The SHG-bank linkage model of financial inclusion is geared more towards development and empowerment of the needy than the MFI model.
However, the quality of SHGs is being compromised mainly because the banks and the organizations that promote SHGs are not able to reach the high level of commitment needed to develop such groups.
As far as MFI model is concerned, sole focus on advancing loans has been resulting in problems, such as some people borrowing from one MFI and using the money to repay a loan taken from another MFI.
The MFIs also need to become more transparent in their operations. An important step taken by the Andhra Pradesh government is to set up village- level committees consisting of officials and borrowers to monitor the activities of the MFIs. The current version of the microfinance bill only covers 20-25 per cent of the sector, based on the thinking that NBFCs, which together have the largest portfolio of loans, are anyway regulated by the RBI. I believe there should be a comprehensive bill that should cover all kinds of MFIs. As far as the need for a comprehensive economic inclusion policy is concerned, I would submit that India have always had policies for the poor; the problem has been in their implementation.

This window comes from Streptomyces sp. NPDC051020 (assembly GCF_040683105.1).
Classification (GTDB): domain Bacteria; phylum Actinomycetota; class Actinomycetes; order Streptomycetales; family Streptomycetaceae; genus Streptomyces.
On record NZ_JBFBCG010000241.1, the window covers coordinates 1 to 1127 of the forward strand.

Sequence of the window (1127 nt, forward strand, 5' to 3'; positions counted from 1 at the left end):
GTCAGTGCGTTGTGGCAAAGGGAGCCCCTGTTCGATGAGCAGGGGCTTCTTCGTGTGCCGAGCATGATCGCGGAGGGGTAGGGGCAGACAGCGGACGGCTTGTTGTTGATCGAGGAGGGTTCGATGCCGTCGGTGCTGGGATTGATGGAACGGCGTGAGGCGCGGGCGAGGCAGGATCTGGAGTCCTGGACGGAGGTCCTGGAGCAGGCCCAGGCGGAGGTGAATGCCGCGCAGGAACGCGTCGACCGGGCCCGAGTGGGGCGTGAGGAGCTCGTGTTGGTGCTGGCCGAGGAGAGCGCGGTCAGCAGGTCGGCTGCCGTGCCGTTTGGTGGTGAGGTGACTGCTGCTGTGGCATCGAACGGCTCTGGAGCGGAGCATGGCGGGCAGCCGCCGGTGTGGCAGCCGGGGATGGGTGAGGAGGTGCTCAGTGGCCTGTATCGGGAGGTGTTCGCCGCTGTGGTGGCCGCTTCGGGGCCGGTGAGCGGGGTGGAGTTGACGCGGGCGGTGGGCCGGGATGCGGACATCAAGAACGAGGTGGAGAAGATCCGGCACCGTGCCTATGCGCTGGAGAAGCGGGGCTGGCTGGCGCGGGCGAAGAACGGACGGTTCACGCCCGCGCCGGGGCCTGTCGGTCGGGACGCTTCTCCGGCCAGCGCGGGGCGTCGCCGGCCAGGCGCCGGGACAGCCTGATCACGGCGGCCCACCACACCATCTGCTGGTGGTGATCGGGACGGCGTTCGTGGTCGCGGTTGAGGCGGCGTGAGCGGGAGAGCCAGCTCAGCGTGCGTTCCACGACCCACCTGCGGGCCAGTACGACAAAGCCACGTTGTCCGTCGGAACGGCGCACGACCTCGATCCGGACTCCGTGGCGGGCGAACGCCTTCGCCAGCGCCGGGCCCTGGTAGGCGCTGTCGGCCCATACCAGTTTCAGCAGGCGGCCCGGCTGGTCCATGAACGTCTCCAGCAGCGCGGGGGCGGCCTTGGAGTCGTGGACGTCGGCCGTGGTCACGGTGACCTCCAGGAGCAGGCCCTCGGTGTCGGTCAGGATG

There should be some mechanism that would integrate all development interventions and poverty alleviation programmes at the block level; that will require block-level coordination machinery.
The poor should be made aware of all their entitlements under different programmes as well as how they can benefit from financial inclusion schemes.